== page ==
Free ebooks on Smashwords winter/summer sale

Ella and the Panther's Quest new cover

Smashwords is having their summer/winter ebook sale, and I have two books on it, one under each name.  Ella and the Panther’s Quest is free under this name, and if you wanted to try one of my mysteries, Killing at the Carnival: Cassie Pengear Book 1 is also free.  Same coupon code for both SW100 .  The online reader at Smashwords is not very good, but you can get any of the major ebook formats from them and copy it to your device (sideload for those that do this often)

Smashwords ebook sale

Smashwords is having their annual winter/summer July sale, so my ebooks are all half price there until the end of the month with coupon SSW50 (the code is right by the order button too). Here’s the list of all the books available there (pretty much everything but Five Fairy Tales- there was a problem with the file size being too big that I haven’t resolved yet)

Catching Up, Blog News, and a Sale

Five Fairy TalesI did say I was going to disappear for a while, but I didn’t think it would be this long. I am getting more writing done without worrying about posting every other week here, so for the forseeable future, I’ll just blog when I have news about my books. Now to catch up.

The paperback versions of the fairy tale books are out now. There was a little trouble with the covers being too dark that delayed things. The stories are available individually on Amazon and as a collection anyplace that stocks my books.

And Smashwords is having their annual read an ebook week sale until March 9. Here are the books I’ve got in it.

Ella and the Panther’s Quest $3.99 /$2.00

Mirror on the Wall $1.99 /$.99

Straw and Gold $2.99/$1.50

The Wizard at Pembrook $4.99/$2.50

Use coupon code REW50 to get the 50% off. Smashwords sells all major formats, so you should be able to find something that will work on your reader (.mobi, epub, and PDF are all there) and they have instructions for getting them on your reader if you’ve never done it before.

Smashwords Ebook Sale

I didn’t mean to disappear for quite so long, but it’s just too hot in the computer room to spend much time online right now.  I will try to get back to posting regularly, but they’ll probably be short posts.  On the other hand, I’m getting a lot of writing done (I write books longhand first, blog posts go right into the computer) so I am getting things done, just nothing you can see yet.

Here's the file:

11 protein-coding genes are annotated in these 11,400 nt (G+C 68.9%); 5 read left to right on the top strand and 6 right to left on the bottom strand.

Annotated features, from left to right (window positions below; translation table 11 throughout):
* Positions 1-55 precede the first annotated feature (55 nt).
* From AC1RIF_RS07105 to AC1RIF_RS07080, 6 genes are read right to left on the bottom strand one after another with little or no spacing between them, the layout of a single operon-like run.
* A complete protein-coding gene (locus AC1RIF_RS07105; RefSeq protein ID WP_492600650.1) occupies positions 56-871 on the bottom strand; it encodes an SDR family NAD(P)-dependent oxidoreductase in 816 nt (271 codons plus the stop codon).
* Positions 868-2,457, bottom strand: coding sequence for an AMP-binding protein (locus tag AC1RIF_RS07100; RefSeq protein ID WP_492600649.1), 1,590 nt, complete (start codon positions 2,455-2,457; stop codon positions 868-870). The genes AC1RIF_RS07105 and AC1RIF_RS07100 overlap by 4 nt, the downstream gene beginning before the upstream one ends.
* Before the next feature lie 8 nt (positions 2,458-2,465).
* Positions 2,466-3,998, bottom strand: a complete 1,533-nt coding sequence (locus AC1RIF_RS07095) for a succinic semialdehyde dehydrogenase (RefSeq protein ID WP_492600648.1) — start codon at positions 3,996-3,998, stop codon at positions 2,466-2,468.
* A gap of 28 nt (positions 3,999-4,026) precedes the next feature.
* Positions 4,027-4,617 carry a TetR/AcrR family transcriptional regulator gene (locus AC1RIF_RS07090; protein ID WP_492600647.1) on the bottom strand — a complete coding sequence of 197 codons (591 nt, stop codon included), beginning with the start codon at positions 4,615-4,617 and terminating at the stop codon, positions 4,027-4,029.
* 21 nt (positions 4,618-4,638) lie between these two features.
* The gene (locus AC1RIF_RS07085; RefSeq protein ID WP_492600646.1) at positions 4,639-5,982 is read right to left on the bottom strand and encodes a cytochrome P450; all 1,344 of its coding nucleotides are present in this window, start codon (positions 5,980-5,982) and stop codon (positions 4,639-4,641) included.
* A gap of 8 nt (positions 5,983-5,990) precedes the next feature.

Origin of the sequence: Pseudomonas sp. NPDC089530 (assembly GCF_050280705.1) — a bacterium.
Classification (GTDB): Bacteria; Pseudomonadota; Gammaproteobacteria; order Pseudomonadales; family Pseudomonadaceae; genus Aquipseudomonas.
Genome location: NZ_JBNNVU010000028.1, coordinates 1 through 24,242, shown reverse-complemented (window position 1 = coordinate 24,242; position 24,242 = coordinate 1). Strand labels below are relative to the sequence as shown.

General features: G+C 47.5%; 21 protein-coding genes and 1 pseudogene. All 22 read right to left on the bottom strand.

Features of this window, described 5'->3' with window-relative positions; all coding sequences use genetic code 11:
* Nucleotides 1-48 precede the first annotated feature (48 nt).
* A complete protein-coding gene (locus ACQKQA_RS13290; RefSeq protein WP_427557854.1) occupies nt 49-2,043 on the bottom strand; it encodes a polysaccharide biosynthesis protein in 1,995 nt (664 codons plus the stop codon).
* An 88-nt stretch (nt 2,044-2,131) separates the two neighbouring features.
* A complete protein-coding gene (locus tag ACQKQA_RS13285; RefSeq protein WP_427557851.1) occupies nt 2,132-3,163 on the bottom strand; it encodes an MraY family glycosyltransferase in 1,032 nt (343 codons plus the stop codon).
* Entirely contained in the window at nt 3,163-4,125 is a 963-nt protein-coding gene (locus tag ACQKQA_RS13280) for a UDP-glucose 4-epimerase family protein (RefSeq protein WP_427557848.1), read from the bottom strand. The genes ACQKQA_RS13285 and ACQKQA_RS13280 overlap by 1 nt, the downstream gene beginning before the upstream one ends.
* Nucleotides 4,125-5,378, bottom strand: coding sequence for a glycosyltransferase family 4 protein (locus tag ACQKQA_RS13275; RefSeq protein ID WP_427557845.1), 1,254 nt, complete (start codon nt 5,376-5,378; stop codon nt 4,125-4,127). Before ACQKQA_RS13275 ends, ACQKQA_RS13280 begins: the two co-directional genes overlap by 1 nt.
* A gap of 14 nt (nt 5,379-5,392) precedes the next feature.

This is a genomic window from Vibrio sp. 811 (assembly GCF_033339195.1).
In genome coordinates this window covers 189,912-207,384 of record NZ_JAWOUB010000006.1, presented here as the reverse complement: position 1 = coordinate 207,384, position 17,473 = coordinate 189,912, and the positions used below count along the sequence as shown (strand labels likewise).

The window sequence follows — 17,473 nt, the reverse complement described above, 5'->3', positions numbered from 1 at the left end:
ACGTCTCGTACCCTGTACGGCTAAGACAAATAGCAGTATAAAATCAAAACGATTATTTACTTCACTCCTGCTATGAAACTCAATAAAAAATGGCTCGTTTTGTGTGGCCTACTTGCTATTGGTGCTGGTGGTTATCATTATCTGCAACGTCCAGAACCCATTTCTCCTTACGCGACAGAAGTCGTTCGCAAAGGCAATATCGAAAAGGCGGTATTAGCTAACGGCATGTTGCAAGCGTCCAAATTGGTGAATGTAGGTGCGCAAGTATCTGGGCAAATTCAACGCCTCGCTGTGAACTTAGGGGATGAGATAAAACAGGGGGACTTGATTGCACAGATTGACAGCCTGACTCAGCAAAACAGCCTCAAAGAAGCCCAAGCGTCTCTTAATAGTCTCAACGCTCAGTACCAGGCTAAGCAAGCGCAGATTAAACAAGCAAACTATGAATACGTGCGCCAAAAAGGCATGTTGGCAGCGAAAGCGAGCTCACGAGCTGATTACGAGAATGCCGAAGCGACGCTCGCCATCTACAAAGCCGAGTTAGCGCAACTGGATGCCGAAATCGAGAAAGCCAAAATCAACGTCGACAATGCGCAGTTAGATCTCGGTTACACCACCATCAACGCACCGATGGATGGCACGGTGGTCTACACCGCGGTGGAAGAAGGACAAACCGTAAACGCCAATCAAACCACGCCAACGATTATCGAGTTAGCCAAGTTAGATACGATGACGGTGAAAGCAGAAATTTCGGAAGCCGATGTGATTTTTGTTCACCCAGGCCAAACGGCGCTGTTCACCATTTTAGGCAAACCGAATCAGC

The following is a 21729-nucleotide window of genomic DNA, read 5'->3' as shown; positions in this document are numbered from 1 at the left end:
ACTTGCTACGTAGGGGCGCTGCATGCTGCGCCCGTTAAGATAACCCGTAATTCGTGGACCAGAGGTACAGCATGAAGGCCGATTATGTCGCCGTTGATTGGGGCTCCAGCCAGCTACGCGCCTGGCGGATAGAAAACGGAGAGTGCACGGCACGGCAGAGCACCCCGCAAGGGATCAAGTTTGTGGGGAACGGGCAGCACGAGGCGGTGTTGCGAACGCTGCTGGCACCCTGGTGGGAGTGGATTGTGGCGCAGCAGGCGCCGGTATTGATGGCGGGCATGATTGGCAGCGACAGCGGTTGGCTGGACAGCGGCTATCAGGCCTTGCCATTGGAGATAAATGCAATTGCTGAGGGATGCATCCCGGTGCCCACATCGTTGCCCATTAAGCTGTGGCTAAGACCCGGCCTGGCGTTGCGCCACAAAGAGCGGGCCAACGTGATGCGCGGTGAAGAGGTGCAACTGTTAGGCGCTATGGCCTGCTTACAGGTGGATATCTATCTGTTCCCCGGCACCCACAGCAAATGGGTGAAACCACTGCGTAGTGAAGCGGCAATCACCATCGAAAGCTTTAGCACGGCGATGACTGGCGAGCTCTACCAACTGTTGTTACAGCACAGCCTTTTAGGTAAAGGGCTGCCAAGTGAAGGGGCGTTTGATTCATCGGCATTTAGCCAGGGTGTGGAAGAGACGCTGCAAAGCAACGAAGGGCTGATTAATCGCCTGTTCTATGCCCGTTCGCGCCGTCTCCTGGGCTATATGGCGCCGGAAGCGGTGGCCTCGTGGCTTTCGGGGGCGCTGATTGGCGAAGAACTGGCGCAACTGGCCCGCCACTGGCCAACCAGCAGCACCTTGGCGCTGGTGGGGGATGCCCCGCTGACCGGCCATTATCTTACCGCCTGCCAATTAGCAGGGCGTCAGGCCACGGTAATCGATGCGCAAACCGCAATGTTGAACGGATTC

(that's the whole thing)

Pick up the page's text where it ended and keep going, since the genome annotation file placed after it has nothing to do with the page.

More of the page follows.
Anyway, I just added my ebooks to the Smashwords Summer Winter sale.  All four are half-price on Smashwords until July 31, 2012 with coupon code SSW50 so if you were thinking of getting something, now’s the time.  They have all the different eReader formats there.

In case you want to cut and paste the code



Flower Photos

Since it’s been sunny and I’m in a springy mood, I dug out some old pictures of flowers.  The first two are from the Cleveland Botanical Gardens.   These were taken a few years ago, before the added the glass house.

This used to be outside of the Trader Joe’s near us.

The last one is from a garden show that was here a few years ago.

Re-post: Photographs of Roman Ruins in Tours, France

Happy New Year!  And thank you to everyone who read this blog last year.  I was looking at page views to see what kinds of posts I should write more of this year, and this was the most viewed post on my blog last year.  I first posted it back in February.  

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I came across these pictures when I was going through photos of the Old City in Tours, France. (I needed those for description inspiration for Wizard at Pembrook, and don’t be surprised if they end up in another blog post about Tours.) I remember my friend and I stumbled upon these ruins not long after we had been on a walking tour of some part of town or another, where we had learned that you could make a pretty good guess at the era ruins came from by looking at the size of the stones- the smaller the stones, the older the ruins. We guessed these were Roman, and we were right.

Yes, we guessed before we saw the sign : )